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Optimising Electrical Power Supply Sustainability Using a Grid-Connected Hybrid Renewable Energy System—An NHS Hospital Case Study

Author

Listed:
  • Fadi Kahwash

    (School of Engineering and the Built Environment, Edinburgh Napier University, Edinburgh EH10 5DT, UK
    These authors contributed equally to this work.)

  • Basel Barakat

    (School of Computer Science, University of Sunderland, St Peter Campus, St Peters Way, Sunderland SR6 0DD, UK
    These authors contributed equally to this work.)

  • Ahmad Taha

    (James Watt School of Engineering, University of Glasgow, Glasgow G12 8QQ, UK
    These authors contributed equally to this work.)

  • Qammer H. Abbasi

    (James Watt School of Engineering, University of Glasgow, Glasgow G12 8QQ, UK)

  • Muhammad Ali Imran

    (James Watt School of Engineering, University of Glasgow, Glasgow G12 8QQ, UK)

Abstract

This study focuses on improving the sustainability of electrical supply in the healthcare system in the UK, to contribute to current efforts made towards the 2050 net-zero carbon target. As a case study, we propose a grid-connected hybrid renewable energy system (HRES) for a hospital in the south-east of England. Electrical consumption data were gathered from five wards in the hospital for a period of one year. PV-battery-grid system architecture was selected to ensure practical execution through the installation of PV arrays on the roof of the facility. Selection of the optimal system was conducted through a novel methodology combining multi-objective optimisation and data forecasting. The optimisation was conducted using a genetic algorithm with two objectives (1) minimisation of the levelised cost of energy and (2) CO 2 emissions. Advanced data forecasting was used to forecast grid emissions and other cost parameters at two year intervals (2023 and 2025). Several optimisation simulations were carried out using the actual and forecasted parameters to improve decision making. The results show that incorporating forecasted parameters into the optimisation allows to identify the subset of optimal solutions that will become sub-optimal in the future and, therefore, should be avoided. Finally, a framework for choosing the most suitable subset of optimal solutions was presented.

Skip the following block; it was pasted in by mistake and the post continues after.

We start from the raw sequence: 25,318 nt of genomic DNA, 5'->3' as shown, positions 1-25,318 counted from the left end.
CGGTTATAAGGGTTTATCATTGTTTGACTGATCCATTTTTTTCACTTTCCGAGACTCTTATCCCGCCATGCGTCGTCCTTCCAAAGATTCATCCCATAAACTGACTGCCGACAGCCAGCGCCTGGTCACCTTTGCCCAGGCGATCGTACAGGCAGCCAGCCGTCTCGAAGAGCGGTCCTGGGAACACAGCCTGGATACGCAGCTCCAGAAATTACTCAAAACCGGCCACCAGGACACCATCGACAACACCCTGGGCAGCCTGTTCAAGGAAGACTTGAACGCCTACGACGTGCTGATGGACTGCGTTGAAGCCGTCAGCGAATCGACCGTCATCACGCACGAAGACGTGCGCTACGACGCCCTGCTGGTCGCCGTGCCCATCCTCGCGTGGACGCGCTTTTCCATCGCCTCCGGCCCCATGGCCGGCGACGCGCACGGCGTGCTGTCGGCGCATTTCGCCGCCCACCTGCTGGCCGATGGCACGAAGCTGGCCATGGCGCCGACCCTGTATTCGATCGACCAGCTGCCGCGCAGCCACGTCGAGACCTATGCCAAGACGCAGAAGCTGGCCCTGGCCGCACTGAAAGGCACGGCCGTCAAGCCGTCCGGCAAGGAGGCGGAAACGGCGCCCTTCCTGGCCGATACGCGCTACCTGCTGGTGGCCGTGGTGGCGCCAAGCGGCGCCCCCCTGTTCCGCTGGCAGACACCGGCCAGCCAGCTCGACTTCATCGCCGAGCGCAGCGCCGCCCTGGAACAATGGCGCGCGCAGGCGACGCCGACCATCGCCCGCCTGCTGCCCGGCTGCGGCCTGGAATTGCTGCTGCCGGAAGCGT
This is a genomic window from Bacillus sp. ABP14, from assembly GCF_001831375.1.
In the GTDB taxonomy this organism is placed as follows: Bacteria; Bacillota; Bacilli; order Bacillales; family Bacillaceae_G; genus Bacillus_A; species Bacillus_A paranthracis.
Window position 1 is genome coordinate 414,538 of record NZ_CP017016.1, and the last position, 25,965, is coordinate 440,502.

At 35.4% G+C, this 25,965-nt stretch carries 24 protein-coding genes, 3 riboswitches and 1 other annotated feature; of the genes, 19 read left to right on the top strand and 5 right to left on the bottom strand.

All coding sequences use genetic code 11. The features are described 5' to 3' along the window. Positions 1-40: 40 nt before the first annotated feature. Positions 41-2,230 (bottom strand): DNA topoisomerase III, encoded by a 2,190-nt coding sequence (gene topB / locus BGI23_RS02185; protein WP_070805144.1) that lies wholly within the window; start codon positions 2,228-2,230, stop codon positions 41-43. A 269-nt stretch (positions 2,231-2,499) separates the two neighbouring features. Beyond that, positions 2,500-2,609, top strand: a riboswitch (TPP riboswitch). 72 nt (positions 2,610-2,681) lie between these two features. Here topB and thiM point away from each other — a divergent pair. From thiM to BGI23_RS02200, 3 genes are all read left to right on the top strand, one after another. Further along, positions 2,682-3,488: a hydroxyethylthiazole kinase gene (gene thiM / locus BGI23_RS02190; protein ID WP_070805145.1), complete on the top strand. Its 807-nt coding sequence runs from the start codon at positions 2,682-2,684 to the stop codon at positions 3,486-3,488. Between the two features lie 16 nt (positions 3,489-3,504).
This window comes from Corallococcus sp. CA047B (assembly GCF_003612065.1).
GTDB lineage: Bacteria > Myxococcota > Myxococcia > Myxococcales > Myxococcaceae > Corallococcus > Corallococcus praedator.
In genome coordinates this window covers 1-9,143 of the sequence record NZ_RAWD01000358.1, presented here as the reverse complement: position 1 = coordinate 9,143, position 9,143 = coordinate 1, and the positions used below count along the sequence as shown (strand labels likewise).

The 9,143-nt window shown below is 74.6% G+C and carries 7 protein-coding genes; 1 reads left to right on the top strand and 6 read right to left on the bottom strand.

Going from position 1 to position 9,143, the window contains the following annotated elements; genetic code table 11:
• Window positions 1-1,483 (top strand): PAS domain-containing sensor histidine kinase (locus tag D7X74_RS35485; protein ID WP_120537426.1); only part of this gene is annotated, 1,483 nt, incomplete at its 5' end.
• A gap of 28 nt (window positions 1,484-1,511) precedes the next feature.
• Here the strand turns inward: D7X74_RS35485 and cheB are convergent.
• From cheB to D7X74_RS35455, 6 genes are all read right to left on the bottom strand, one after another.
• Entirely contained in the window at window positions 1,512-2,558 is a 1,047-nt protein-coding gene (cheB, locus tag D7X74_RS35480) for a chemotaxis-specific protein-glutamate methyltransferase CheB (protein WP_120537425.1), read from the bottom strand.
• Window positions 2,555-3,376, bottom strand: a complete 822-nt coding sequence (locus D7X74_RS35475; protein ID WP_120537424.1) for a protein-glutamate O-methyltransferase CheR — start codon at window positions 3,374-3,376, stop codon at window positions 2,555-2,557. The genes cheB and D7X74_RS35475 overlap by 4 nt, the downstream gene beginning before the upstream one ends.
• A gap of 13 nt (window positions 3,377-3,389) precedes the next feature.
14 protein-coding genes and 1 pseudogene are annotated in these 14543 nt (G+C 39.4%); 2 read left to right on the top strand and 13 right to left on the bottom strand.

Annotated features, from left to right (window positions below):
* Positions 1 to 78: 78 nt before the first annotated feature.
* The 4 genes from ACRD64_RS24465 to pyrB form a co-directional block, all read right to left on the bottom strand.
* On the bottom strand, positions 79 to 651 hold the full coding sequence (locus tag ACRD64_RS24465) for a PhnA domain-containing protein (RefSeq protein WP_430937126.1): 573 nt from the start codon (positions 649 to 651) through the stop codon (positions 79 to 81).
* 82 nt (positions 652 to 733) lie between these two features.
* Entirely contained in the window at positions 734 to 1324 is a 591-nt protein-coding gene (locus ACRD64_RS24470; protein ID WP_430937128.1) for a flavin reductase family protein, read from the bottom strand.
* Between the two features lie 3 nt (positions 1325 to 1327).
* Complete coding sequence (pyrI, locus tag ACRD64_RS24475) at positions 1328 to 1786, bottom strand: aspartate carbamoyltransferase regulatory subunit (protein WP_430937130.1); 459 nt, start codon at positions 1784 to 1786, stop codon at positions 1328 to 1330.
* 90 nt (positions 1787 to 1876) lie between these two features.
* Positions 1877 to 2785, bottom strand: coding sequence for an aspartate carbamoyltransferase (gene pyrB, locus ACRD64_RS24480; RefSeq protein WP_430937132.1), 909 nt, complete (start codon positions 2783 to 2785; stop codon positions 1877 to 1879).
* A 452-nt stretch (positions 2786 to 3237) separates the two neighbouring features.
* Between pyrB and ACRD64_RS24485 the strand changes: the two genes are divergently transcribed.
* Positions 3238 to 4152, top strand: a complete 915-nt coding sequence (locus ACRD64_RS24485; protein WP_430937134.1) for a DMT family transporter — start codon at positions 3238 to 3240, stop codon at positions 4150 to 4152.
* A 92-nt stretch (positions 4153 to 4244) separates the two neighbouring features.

Suggested Citation

  • Fadi Kahwash & Basel Barakat & Ahmad Taha & Qammer H. Abbasi & Muhammad Ali Imran, 2021. "Optimising Electrical Power Supply Sustainability Using a Grid-Connected Hybrid Renewable Energy System—An NHS Hospital Case Study," Energies, MDPI, vol. 14(21), pages 1-23, October.
  • Handle: RePEc:gam:jeners:v:14:y:2021:i:21:p:7084-:d:668428
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    References listed on IDEAS

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    Cited by:

    1. Maria Psillaki & Nikolaos Apostolopoulos & Ilias Makris & Panagiotis Liargovas & Sotiris Apostolopoulos & Panos Dimitrakopoulos & George Sklias, 2023. "Hospitals’ Energy Efficiency in the Perspective of Saving Resources and Providing Quality Services through Technological Options: A Systematic Literature Review," Energies, MDPI, vol. 16(2), pages 1-21, January.
    2. Chro Hama Radha, 2023. "Retrofitting for Improving Indoor Air Quality and Energy Efficiency in the Hospital Building," Sustainability, MDPI, vol. 15(4), pages 1-20, February.
    3. Alfonso Angel Medina-Santana & Leopoldo Eduardo Cárdenas-Barrón, 2022. "Optimal Design of Hybrid Renewable Energy Systems Considering Weather Forecasting Using Recurrent Neural Networks," Energies, MDPI, vol. 15(23), pages 1-28, November.

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